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Massei 5759. The Vigilante, and Value of a Life

Our parsha legislates Refuge Cities, “to which a manslayer who has killed a person unintentionally may flee. The cities shall serve you as a refuge from the avenger..."

It seems quite primitive. The relatives of the murdered man can avenge his blood in a vigilante killing. Where are the courts? The police? Does the Torah really want manic manhunts throughout the countryside as “avengers” hotly pursue the person they suspect of killing their relative? Can ordinary citizens be allowed to take the law into their own hands?

Stranger still, the Torah appears to set up a “cat and mouse” situation, granting the avenger a license to kill on the one hand, but then creating a safe-zone to protect the perpetrator?

Shadal (R. Shmuel David Luzzato) offers an intriguing perspective:

In ancient times, before peoples were organized under a king, ministers, judges and officers, every family took revenge against other families, and the closest relative of the dead was responsible to avenge his death. The Torah established judges and officers and transferred the responsibilities of avenging [a murder] from ordinary citizens to the authorities.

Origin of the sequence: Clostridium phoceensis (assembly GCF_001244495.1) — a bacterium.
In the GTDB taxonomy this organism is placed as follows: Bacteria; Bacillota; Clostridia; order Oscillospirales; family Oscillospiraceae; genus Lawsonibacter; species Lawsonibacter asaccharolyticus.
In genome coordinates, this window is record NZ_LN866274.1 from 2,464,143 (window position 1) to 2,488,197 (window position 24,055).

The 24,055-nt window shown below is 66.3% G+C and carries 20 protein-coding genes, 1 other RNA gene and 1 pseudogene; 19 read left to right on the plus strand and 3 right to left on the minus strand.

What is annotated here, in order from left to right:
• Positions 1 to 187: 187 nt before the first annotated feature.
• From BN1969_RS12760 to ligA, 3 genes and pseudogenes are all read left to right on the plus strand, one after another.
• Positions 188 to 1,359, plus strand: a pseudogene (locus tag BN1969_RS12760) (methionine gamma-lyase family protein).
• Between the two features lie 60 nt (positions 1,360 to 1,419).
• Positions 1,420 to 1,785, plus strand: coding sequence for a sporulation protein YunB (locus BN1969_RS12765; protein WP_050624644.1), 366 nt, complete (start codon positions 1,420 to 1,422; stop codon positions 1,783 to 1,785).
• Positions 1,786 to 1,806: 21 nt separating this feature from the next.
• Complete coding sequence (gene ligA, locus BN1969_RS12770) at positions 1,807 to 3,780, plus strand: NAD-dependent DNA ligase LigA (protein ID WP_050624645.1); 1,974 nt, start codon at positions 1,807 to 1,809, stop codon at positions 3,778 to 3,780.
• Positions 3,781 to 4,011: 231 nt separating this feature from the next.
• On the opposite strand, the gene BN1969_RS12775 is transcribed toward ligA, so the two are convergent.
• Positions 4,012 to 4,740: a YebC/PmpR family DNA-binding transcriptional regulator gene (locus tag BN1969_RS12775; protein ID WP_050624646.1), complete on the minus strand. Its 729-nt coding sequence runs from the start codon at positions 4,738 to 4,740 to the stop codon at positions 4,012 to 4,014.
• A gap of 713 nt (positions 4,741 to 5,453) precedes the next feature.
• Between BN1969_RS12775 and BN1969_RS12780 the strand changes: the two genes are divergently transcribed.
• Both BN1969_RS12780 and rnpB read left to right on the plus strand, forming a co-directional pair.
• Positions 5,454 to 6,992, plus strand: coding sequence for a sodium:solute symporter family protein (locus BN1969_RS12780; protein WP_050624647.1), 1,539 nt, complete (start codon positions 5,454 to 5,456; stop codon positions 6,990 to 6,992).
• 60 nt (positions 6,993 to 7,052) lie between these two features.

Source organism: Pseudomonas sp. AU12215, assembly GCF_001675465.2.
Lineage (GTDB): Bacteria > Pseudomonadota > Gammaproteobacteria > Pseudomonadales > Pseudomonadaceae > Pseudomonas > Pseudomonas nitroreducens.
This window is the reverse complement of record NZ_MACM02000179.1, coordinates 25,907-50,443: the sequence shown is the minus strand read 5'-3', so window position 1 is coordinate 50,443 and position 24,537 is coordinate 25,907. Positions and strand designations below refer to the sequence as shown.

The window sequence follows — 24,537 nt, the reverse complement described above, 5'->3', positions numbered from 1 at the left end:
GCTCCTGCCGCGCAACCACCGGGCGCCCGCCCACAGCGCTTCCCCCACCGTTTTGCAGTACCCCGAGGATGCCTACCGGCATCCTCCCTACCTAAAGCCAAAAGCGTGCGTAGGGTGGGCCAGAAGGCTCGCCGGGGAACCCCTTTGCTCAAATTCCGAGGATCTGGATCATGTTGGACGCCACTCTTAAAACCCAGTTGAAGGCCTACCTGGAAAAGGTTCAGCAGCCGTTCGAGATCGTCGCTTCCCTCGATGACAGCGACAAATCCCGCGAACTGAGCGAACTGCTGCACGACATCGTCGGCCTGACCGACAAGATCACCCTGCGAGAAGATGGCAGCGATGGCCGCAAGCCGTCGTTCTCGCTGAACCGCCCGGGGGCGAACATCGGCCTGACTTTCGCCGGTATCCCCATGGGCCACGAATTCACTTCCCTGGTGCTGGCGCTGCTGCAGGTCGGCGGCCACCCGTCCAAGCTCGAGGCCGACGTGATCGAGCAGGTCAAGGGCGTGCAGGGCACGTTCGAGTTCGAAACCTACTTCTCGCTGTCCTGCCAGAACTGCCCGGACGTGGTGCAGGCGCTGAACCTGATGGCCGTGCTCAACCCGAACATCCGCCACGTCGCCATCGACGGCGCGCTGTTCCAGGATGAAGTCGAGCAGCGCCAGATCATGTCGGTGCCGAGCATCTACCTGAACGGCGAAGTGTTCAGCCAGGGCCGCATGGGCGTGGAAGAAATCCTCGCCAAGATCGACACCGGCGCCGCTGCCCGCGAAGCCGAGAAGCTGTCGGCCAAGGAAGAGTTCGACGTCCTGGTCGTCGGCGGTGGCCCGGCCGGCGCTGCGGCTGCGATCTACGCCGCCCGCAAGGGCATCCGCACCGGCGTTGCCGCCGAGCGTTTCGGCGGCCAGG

Regarding deliberate murder, it was possible to mollify the avenger by telling him to leave it to the judges to investigate and execute the killer if found guilty of murder. However, when the killing was unintentional [because the killer was not to be executed], it was impossible to placate the avenger and have him look on as the individual who killed his father or brother remain unpunished. He and his acquaintances would interpret this [inaction] to be proof that he does not love his father or brother, since he does not avenge their death.